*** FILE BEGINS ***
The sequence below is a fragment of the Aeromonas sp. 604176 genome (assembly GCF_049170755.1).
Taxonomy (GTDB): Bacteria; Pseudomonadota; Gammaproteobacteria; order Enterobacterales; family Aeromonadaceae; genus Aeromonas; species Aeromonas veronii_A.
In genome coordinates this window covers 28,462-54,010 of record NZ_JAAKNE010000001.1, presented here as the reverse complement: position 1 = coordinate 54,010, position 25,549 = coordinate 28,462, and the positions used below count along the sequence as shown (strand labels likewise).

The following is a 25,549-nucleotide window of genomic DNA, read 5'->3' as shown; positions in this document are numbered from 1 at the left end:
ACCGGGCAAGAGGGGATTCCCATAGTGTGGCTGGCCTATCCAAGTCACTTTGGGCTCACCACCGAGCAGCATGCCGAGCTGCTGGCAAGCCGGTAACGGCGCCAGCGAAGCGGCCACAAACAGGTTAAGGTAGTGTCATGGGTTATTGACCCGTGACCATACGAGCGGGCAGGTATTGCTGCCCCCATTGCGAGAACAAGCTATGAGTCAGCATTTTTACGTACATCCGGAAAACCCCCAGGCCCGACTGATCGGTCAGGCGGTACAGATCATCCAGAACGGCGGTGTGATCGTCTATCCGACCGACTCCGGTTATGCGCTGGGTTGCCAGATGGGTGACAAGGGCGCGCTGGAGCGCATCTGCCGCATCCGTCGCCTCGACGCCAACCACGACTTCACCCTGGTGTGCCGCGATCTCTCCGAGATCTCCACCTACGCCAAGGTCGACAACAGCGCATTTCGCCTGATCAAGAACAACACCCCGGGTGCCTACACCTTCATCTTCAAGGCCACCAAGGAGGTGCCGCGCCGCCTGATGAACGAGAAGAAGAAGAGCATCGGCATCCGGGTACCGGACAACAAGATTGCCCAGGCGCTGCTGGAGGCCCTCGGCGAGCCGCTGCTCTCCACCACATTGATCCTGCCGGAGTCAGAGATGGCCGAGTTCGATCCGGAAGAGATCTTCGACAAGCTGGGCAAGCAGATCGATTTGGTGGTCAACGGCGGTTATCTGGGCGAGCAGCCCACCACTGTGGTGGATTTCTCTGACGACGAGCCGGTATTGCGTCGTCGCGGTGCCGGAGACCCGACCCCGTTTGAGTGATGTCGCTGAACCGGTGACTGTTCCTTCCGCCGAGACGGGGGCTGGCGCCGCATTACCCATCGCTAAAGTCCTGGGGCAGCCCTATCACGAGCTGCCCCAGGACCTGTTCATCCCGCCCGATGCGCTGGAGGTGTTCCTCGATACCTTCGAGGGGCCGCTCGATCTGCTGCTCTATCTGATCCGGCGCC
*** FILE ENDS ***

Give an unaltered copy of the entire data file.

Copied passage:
The sequence below is a fragment of the Aeromonas sp. 604176 genome (assembly GCF_049170755.1).
Taxonomy (GTDB): Bacteria; Pseudomonadota; Gammaproteobacteria; order Enterobacterales; family Aeromonadaceae; genus Aeromonas; species Aeromonas veronii_A.
In genome coordinates this window covers 28,462-54,010 of record NZ_JAAKNE010000001.1, presented here as the reverse complement: position 1 = coordinate 54,010, position 25,549 = coordinate 28,462, and the positions used below count along the sequence as shown (strand labels likewise).

The following is a 25,549-nucleotide window of genomic DNA, read 5'->3' as shown; positions in this document are numbered from 1 at the left end:
ACCGGGCAAGAGGGGATTCCCATAGTGTGGCTGGCCTATCCAAGTCACTTTGGGCTCACCACCGAGCAGCATGCCGAGCTGCTGGCAAGCCGGTAACGGCGCCAGCGAAGCGGCCACAAACAGGTTAAGGTAGTGTCATGGGTTATTGACCCGTGACCATACGAGCGGGCAGGTATTGCTGCCCCCATTGCGAGAACAAGCTATGAGTCAGCATTTTTACGTACATCCGGAAAACCCCCAGGCCCGACTGATCGGTCAGGCGGTACAGATCATCCAGAACGGCGGTGTGATCGTCTATCCGACCGACTCCGGTTATGCGCTGGGTTGCCAGATGGGTGACAAGGGCGCGCTGGAGCGCATCTGCCGCATCCGTCGCCTCGACGCCAACCACGACTTCACCCTGGTGTGCCGCGATCTCTCCGAGATCTCCACCTACGCCAAGGTCGACAACAGCGCATTTCGCCTGATCAAGAACAACACCCCGGGTGCCTACACCTTCATCTTCAAGGCCACCAAGGAGGTGCCGCGCCGCCTGATGAACGAGAAGAAGAAGAGCATCGGCATCCGGGTACCGGACAACAAGATTGCCCAGGCGCTGCTGGAGGCCCTCGGCGAGCCGCTGCTCTCCACCACATTGATCCTGCCGGAGTCAGAGATGGCCGAGTTCGATCCGGAAGAGATCTTCGACAAGCTGGGCAAGCAGATCGATTTGGTGGTCAACGGCGGTTATCTGGGCGAGCAGCCCACCACTGTGGTGGATTTCTCTGACGACGAGCCGGTATTGCGTCGTCGCGGTGCCGGAGACCCGACCCCGTTTGAGTGATGTCGCTGAACCGGTGACTGTTCCTTCCGCCGAGACGGGGGCTGGCGCCGCATTACCCATCGCTAAAGTCCTGGGGCAGCCCTATCACGAGCTGCCCCAGGACCTGTTCATCCCGCCCGATGCGCTGGAGGTGTTCCTCGATACCTTCGAGGGGCCGCTCGATCTGCTGCTCTATCTGATCCGGCGCC